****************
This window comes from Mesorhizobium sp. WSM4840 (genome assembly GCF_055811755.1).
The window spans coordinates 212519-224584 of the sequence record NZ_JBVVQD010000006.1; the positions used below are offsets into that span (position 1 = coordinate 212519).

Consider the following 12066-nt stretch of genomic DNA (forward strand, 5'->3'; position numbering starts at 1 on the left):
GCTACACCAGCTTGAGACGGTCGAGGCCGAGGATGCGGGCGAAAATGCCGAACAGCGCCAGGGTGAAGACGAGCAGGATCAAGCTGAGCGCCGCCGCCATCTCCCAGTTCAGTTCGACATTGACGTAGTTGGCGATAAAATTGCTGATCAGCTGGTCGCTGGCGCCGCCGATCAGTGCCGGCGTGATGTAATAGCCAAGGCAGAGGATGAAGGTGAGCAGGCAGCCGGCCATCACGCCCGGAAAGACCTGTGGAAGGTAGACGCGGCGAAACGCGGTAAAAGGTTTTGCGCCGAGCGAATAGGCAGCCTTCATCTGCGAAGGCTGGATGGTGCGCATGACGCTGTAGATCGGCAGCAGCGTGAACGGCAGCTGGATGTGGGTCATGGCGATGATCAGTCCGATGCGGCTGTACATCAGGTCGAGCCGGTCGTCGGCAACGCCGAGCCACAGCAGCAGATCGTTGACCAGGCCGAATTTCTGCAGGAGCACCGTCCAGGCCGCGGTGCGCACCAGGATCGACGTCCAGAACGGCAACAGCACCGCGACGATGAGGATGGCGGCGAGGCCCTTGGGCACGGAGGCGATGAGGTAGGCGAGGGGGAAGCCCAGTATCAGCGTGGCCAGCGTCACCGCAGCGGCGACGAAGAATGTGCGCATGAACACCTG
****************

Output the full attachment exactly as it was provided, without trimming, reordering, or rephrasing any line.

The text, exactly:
This window comes from Mesorhizobium sp. WSM4840 (genome assembly GCF_055811755.1).
The window spans coordinates 212519-224584 of the sequence record NZ_JBVVQD010000006.1; the positions used below are offsets into that span (position 1 = coordinate 212519).

Consider the following 12066-nt stretch of genomic DNA (forward strand, 5'->3'; position numbering starts at 1 on the left):
GCTACACCAGCTTGAGACGGTCGAGGCCGAGGATGCGGGCGAAAATGCCGAACAGCGCCAGGGTGAAGACGAGCAGGATCAAGCTGAGCGCCGCCGCCATCTCCCAGTTCAGTTCGACATTGACGTAGTTGGCGATAAAATTGCTGATCAGCTGGTCGCTGGCGCCGCCGATCAGTGCCGGCGTGATGTAATAGCCAAGGCAGAGGATGAAGGTGAGCAGGCAGCCGGCCATCACGCCCGGAAAGACCTGTGGAAGGTAGACGCGGCGAAACGCGGTAAAAGGTTTTGCGCCGAGCGAATAGGCAGCCTTCATCTGCGAAGGCTGGATGGTGCGCATGACGCTGTAGATCGGCAGCAGCGTGAACGGCAGCTGGATGTGGGTCATGGCGATGATCAGTCCGATGCGGCTGTACATCAGGTCGAGCCGGTCGTCGGCAACGCCGAGCCACAGCAGCAGATCGTTGACCAGGCCGAATTTCTGCAGGAGCACCGTCCAGGCCGCGGTGCGCACCAGGATCGACGTCCAGAACGGCAACAGCACCGCGACGATGAGGATGGCGGCGAGGCCCTTGGGCACGGAGGCGATGAGGTAGGCGAGGGGGAAGCCCAGTATCAGCGTGGCCAGCGTCACCGCAGCGGCGACGAAGAATGTGCGCATGAACACCTG